On Nov. 30, the Senate Health, Education, Labor, and Pensions (HELP) Subcommittee on Children and Families held a hearing titled “Caring for Our Kids: Supporting Mental Health in the Transition From High School to College.” This hearing focused on opportunities to strengthen access to mental health services and support young people with mental health conditions as they progress into higher education.
In his opening statement, subcommittee Chair Bob Casey (D-Pa.) outlined the emergent mental health crisis facing the nation’s children and youth, noting, “When pediatric emergency departments across the country are overwhelmed with children in need of mental health care, it is a cry for help.”
During the hearing, Casey emphasized his support for the Investing in Kids’ Mental Health Now Act (S. 4747), which he introduced with Sen. Robert Portman (R-Ohio). This legislation would encourage states to increase Medicaid reimbursement rates for pediatric mental health services through an enhanced federal matching rate. The AAMC recently joined others in a Nov. 29 letter to Casey and Portman urging the inclusion of this bill in a year-end legislative package.
He also highlighted legislation that he and subcommittee Ranking Member Bill Cassidy (R-La.) have introduced to address this crisis, including bills to establish grant programs to expand pediatric mental health providers’ capacity and to streamline disability documentation requirements to help students with mental health conditions navigate the transition from high school to college.
Cassidy likewise outlined the profound toll of the COVID-19 pandemic on the mental health of children and young people in his opening statement. “Suicide [was the] third leading cause of death among those fifteen to twenty-four in 2021. Mental health emergency room visits increased by 25% in children [and by] 30% in teens in 2020 ... This is more than a statistic, it is our future,” he stated.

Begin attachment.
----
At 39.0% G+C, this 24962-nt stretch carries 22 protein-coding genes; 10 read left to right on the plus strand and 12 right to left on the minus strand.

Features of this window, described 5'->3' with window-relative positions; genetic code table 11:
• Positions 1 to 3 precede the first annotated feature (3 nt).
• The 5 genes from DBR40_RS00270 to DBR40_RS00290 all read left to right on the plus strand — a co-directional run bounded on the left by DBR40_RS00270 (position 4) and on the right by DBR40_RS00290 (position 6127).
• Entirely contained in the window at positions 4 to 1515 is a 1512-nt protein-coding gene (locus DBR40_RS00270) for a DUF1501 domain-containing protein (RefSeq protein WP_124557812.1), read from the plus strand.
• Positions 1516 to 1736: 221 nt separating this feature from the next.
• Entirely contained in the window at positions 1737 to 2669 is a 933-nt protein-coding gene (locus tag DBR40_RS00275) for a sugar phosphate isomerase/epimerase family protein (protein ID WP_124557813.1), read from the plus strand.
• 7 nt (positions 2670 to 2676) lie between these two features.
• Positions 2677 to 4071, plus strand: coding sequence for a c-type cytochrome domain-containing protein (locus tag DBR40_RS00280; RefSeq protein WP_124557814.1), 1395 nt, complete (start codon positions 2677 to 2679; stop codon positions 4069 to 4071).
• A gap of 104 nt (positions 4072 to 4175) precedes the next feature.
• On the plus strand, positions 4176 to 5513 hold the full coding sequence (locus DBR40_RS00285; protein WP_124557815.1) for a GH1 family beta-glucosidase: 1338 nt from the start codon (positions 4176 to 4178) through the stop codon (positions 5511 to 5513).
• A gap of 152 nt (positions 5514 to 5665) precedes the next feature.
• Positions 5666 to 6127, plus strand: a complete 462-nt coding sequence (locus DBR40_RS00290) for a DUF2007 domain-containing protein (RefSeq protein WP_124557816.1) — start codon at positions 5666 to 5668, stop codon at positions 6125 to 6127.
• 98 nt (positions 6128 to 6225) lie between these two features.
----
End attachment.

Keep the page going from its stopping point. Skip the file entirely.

The subcommittee heard from Sharon Hoover, PhD, professor of child and adolescent psychiatry at the University of Maryland School of Medicine, co-director of the National Center for School Mental Health, and director of the National Center for Safe and Supportive Schools. During her testimony, Hoover urged the subcommittee to consider upstream approaches to promote the mental health and well-being of children. In addition, she outlined her recommendations to cultivate “comprehensive school mental health systems,” in which the educational and behavioral health sectors partner to provide students with a full continuum of mental health supports. These recommendations included expanding existing health care workforce development programs, maximizing reimbursement for mental health services delivered in school-based settings, and increasing reimbursement and technical assistance to support the provision of tele-behavioral health services in schools.
The subcommittee also heard from Ashley Weiss, DO, MPH, director of medical student education in psychiatry at Tulane University School of Medicine. During her testimony, Weiss discussed the severe psychiatric disorders that can emerge during adolescence, including psychosis, as well as the importance of early detection and treatment. She outlined how gaps in Medicaid and commercial insurance coverage, such as a lack of reimbursement for care coordination services, creates challenges for providers who offer long-term, specialized care for severe mental illness. She also highlighted the need to dispel misconceptions and educate teachers and school-based mental health providers about psychosis.
The AAMC has taken other recent steps to ensure access to mental health and substance use disorder treatment services for children and young people, including joining a Nov. 29 sign-on letter urging for the inclusion of the Mainstreaming Addiction Treatment (MAT) Act of 2021 (S. 445, H.R. 1384) in a year-end package, before the end of the 117th Congress.